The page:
Year of Publication



Martin School of Public Policy and Administration

Date Available


Degree Name

Master of Public Administration

Committee Chair

Dr. Eugenia Toma

Committee Member

Dr. Rhonda Trautman

Committee Member

Dr. Cory Curl

Executive Summary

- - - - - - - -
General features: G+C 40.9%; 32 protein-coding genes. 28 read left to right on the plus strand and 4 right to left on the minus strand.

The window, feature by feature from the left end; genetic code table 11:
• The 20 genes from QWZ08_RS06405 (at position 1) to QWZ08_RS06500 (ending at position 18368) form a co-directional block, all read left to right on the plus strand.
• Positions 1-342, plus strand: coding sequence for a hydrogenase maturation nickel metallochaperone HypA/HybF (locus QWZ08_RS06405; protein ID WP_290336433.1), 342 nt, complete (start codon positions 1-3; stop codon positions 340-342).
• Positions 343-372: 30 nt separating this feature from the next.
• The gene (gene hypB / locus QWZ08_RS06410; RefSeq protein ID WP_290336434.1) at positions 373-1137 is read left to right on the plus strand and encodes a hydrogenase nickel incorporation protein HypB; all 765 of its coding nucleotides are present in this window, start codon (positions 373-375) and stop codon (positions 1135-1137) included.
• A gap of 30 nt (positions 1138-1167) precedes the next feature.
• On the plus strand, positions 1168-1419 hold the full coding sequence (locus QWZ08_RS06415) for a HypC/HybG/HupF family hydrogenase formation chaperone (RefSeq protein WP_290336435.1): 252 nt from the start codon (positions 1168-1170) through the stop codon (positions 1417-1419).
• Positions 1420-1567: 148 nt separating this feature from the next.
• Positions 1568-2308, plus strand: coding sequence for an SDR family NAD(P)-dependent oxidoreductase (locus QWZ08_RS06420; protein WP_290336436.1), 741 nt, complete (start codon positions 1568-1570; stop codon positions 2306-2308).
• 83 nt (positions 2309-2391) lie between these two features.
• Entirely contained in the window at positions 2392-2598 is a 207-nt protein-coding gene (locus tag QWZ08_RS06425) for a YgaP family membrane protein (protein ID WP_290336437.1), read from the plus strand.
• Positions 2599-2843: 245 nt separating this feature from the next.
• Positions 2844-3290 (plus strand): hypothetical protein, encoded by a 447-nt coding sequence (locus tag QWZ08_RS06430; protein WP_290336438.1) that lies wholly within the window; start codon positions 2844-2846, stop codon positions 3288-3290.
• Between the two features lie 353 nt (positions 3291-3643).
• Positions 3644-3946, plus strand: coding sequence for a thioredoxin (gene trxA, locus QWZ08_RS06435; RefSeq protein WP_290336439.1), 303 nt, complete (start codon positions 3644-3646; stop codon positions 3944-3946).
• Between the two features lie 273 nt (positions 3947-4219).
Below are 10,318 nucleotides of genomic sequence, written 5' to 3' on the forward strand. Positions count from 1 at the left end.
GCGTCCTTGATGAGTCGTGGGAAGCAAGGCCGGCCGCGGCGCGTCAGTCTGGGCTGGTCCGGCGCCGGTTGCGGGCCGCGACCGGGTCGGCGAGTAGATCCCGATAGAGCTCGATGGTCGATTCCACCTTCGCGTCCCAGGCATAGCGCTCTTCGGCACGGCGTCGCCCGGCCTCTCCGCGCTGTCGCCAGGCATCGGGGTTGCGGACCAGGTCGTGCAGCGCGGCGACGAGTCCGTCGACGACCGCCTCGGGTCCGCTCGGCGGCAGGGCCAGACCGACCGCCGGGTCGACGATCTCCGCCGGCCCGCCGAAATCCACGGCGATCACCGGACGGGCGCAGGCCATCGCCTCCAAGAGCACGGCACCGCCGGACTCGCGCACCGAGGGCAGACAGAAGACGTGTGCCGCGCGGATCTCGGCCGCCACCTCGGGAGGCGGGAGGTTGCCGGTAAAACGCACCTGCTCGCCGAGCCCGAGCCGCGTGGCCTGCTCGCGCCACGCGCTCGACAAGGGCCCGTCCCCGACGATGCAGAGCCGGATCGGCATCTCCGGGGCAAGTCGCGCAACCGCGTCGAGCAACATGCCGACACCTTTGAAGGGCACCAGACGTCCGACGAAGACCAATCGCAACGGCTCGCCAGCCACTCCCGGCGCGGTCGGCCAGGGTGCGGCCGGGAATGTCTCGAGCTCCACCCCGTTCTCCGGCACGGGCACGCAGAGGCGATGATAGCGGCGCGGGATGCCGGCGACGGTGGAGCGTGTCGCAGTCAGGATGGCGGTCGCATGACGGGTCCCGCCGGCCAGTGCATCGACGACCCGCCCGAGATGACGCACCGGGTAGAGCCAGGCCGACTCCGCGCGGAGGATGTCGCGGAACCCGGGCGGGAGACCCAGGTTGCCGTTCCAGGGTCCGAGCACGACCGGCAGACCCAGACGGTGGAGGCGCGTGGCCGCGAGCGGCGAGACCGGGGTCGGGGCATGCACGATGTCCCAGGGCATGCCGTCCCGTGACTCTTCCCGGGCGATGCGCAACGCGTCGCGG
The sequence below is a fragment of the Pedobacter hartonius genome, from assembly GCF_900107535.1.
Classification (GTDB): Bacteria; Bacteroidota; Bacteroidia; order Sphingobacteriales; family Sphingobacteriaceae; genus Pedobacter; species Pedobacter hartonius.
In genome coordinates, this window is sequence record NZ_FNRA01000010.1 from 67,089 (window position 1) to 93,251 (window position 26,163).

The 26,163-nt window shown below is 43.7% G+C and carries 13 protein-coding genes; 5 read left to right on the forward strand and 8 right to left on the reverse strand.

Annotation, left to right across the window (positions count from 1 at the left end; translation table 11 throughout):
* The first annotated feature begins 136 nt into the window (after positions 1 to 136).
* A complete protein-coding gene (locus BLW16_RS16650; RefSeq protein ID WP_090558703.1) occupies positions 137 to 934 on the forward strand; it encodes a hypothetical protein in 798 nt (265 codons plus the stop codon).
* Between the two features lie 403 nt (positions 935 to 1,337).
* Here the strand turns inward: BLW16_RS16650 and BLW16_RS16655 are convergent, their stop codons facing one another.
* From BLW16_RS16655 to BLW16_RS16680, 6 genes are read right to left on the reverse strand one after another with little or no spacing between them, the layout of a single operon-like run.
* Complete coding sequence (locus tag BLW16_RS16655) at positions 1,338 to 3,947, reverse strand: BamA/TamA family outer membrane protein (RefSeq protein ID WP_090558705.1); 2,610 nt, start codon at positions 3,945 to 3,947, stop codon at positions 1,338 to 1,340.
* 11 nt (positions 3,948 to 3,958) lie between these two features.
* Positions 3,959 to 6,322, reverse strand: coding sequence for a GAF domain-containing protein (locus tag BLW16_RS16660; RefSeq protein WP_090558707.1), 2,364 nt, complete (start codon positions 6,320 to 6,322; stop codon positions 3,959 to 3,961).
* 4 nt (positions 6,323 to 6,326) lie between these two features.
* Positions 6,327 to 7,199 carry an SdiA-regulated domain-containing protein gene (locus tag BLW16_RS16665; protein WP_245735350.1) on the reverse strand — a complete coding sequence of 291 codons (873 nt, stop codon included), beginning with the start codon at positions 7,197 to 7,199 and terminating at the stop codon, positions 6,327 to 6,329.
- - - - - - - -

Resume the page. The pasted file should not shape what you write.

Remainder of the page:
The state of Kentucky has seen an increase in its population of youth who are involved with child welfare and in the foster care system while also seeing less cases end in reunification with families. While youth process trauma related to the removal from their homes and the potential of experiencing multiple moves through their time with child welfare, it is important that educational stability remain intact to promote normalcy and improve educational outcomes for youth in foster care. Following the signing of the federal Every Student Succeeds Act (ESSA), the Kentucky education system has seen improvement in its processes that help ensure education stability to those students experiencing foster care. This study conducts a crosssectional analysis of standardized testing performance across multiple districts, with varying foster youth populations and mean household incomes for the county the district is in, to establish patterns of academic performance for youth in foster care. Following this study, findings suggest that in the districts observed, there are patterns of higher performance from elementary level youth in foster care and smaller gaps in performance when compared to non-foster youth when the school district has a smaller foster youth census. Past this stage you see poorer performance by foster youth across all districts but see better performance in districts with a higher percentage of the student population being in foster care.